Discussion

In this study, we investigated the role of XT in arthrofibrotic remodeling after knee replacement therapy. There is no standardized clinical definition of arthrofibrosis and no recommended therapeutic strategy. Despite numerous attempts to uncover the pathogenesis, none of the discussed hypotheses is fully accepted. Therefore, novel approaches are essential3,4. XT catalyze the synthesis and accumulation of proteoglycans in wound healing and fibrosis. XT regulation has never been thought to be affected in arthrofibrosis. Since XT act as fibrotic mediators and participate in the development of joint disorders, it appears to be sensible to examine XT regulation in arthrofibrosis.

To define the role of XT in arthrofibrosis, we exposed control and Afib SF to the XT-I-inducing fibrotic elicitor TGF-β124. Recent results have demonstrated that intraarticular injection of TGF-β1 is followed by synovial membrane hyperplasia in arthrofibrosis25. Generally, fibrosis is characterized by an aberrant expression of the multifunctional cytokine TGF-β1 and subsequent stimulation of myofibroblast differentiation. Myofibroblasts are mechano-responsive and highly contractile matrix producing cells characterized by de novo expression of α-SMA26,27,28. Recently, human XT-I was found to be a myofibroblast biomarker in skin fibrosis20.

We detected a stronger increase in basal α-SMA protein expression as well as in α-SMA protein expression after TGF-β1 treatment in Afib versus control SF. The strongest ACTA2 mRNA expression level was detected after profibrotic stimulation of Afib SF and significantly differed from ACTA2 mRNA expression of TGF-β1 induced controls. These findings agree with the histopathological observations by Unterhauser et al., who found α-SMA positive fibroblasts in arthrofibrotic tissues29. Importantly, we also found a stronger increase of XYLT1 mRNA expression level in Afib than control SF after TGF-β1 treatment. Hence, XT-I participates in arthrofibrotic myofibroblast differentiation and manifestation. XYLT2 mRNA expression levels increased only slightly. A lack of contribution of XT-II in fibrosis concurs with the results of earlier studies on cardiac or skin fibrosis20,24. Basal XT activity did not differ between control and Afib SF, whereby the latter showed a stronger induction of XT activity after TGF-β1 supplementation reinforcing cellular modulation of arthrofibrotic remodeling by XT-I. So the highest XT activity was detected after TGF-β1 treatment of Afib cells. Due to the low basal XYLT1 mRNA expression in Afib cells, this observation did not completely reflect mRNA expression levels. It is at present unclear how expression of XYLT1 is regulated on mRNA, protein and enzymatic activity level in arthrofibrosis. There might be higher XYLT1 mRNA stability, increased translation or increased enzyme activity in Afib fibroblasts which suppress transcription of XYLT1. Further studies are needed to unravel regulation of XYLT1 mRNA and protein expression in arthrofibrosis. But, due to the lack of specific antibodies, we were not able to perform a protein quantification of human XT-I or XT-II, e.g. by Western blot analysis.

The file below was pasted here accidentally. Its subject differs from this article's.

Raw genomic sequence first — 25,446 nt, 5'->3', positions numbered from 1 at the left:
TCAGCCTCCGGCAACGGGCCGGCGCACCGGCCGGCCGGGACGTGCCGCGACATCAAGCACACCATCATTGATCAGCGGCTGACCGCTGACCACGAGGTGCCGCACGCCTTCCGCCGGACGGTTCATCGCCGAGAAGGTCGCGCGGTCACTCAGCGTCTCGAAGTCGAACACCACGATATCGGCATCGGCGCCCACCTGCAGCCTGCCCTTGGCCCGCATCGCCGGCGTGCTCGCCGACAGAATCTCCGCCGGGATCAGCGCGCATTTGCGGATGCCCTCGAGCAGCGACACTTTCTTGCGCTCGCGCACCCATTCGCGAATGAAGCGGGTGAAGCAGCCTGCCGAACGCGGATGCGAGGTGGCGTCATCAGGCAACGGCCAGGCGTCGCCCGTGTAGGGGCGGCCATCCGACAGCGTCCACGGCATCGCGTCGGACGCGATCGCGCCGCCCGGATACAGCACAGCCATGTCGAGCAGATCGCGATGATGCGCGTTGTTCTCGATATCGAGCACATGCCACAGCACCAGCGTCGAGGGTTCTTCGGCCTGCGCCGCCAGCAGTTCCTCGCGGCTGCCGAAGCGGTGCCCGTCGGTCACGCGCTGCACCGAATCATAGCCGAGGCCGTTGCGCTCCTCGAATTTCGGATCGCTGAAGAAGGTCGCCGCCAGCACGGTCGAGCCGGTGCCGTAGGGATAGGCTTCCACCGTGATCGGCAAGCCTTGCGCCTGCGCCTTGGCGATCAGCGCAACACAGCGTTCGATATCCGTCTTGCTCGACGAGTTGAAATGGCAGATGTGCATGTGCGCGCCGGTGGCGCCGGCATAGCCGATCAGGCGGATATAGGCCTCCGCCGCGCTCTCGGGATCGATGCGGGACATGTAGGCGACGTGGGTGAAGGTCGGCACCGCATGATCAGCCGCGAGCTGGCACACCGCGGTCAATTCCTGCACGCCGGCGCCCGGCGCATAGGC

Previous investigations have also shown that TGF-β1 is capable of stimulating dermal collagen formation30. Arthrofibrotic remodeling is equally characterized by an increased expression of different collagens8,31. Our data on the mRNA expression levels of COL1A1, COL3A1 and COL5A1 confirm that collagen synthesis is stimulated in arthrofibrosis. A stronger upregulation of COL3A1 and a weaker increase in the COL1A1 respectively COL5A1 mRNA expression level was detected in Afib vs. control SF. The mRNA expression levels of all genes discussed here, except ACTA2, depicted a minor or not significantly different value of, basal or TGF-β1 induced, mRNA expression in Afib than in control cells. This observation has never been described before, but may be caused by differences in the complex regulation system of mRNA stability. The effects should be further validated on protein level.